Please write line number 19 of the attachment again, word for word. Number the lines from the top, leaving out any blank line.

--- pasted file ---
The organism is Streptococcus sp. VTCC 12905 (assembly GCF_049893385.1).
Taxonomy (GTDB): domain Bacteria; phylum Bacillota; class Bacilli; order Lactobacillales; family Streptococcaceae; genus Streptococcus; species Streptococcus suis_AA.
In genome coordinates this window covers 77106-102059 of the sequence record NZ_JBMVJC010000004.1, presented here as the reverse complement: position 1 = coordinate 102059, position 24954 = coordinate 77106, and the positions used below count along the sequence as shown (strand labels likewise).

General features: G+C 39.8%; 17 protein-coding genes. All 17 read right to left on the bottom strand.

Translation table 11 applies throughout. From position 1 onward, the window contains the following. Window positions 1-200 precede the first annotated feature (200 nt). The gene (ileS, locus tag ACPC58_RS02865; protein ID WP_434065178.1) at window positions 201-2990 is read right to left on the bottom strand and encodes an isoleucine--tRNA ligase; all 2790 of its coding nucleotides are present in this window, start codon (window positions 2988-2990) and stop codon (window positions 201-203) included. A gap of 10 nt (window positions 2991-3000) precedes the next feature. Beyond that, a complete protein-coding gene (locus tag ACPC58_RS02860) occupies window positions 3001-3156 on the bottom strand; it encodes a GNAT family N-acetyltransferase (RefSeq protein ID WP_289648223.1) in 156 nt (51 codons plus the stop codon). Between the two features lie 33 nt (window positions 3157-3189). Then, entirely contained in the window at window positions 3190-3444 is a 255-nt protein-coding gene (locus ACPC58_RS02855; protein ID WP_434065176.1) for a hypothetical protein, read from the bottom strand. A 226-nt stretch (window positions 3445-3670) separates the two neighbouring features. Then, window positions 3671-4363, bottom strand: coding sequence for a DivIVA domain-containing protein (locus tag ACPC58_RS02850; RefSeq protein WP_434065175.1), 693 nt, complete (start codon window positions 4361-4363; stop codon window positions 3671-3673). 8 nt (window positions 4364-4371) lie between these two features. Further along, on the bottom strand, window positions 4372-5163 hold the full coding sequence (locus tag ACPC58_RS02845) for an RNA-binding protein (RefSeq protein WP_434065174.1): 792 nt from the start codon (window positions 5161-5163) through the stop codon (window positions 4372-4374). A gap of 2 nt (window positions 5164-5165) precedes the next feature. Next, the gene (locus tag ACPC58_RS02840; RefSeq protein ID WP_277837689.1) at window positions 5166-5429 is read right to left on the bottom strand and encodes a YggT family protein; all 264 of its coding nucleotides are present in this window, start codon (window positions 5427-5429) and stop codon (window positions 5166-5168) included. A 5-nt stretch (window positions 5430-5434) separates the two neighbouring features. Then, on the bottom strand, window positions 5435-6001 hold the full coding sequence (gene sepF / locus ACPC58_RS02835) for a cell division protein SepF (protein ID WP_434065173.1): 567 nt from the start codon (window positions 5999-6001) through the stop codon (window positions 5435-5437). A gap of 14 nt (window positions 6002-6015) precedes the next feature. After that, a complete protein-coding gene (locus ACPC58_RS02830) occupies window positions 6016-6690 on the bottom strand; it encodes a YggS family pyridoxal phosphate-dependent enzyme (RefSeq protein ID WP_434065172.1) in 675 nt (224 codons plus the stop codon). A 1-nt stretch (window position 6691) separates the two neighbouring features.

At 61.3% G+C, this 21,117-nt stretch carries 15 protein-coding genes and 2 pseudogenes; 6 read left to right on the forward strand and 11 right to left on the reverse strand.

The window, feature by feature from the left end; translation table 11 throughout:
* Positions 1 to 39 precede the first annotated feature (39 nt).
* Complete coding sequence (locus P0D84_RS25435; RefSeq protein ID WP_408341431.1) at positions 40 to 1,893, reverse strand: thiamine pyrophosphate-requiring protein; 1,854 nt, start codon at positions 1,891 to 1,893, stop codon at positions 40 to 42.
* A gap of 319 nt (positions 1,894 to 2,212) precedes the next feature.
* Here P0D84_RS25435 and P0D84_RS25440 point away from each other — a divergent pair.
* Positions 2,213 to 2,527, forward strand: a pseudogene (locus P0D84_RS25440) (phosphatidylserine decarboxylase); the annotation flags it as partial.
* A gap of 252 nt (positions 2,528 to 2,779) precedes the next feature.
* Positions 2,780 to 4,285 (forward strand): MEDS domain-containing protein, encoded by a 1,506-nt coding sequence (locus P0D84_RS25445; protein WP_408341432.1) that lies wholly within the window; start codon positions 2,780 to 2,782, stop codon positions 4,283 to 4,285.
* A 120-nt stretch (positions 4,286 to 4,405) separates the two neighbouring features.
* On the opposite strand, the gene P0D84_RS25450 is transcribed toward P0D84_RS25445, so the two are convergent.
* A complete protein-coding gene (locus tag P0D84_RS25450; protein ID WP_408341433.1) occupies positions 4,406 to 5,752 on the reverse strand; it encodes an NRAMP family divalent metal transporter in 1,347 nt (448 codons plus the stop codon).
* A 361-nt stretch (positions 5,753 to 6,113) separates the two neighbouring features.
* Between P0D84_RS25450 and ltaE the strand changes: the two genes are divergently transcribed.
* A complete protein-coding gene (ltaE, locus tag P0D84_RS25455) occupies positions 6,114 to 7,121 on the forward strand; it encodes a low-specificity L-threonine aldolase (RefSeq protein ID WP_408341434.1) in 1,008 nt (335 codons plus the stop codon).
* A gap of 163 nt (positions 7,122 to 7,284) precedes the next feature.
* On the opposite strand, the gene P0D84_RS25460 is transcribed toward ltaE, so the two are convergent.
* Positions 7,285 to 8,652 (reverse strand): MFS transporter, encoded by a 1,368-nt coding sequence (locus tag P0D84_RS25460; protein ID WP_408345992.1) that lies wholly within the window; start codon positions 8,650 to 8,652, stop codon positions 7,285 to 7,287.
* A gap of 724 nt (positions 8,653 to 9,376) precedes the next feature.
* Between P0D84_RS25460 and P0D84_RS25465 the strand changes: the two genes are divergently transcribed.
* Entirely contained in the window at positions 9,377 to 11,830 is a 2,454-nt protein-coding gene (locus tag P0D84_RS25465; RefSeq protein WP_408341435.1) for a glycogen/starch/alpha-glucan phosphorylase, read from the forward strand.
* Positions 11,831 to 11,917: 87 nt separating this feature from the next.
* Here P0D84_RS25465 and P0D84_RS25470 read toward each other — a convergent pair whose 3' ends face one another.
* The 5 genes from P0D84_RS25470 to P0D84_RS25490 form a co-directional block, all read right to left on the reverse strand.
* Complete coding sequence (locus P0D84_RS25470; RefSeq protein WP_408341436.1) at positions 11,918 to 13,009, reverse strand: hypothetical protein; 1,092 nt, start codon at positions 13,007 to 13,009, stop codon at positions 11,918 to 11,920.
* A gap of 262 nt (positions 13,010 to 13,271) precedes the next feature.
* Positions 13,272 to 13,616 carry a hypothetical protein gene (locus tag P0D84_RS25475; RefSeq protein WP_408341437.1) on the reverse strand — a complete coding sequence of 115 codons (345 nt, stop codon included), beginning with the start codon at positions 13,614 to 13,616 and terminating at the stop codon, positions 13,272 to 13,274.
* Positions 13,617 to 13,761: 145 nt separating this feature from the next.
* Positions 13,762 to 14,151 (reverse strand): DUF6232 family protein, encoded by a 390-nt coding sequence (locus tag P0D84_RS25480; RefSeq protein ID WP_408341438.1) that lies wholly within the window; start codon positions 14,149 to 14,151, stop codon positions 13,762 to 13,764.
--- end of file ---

* Between P0D84_RS25450 and ltaE the strand changes: the two genes are divergently transcribed.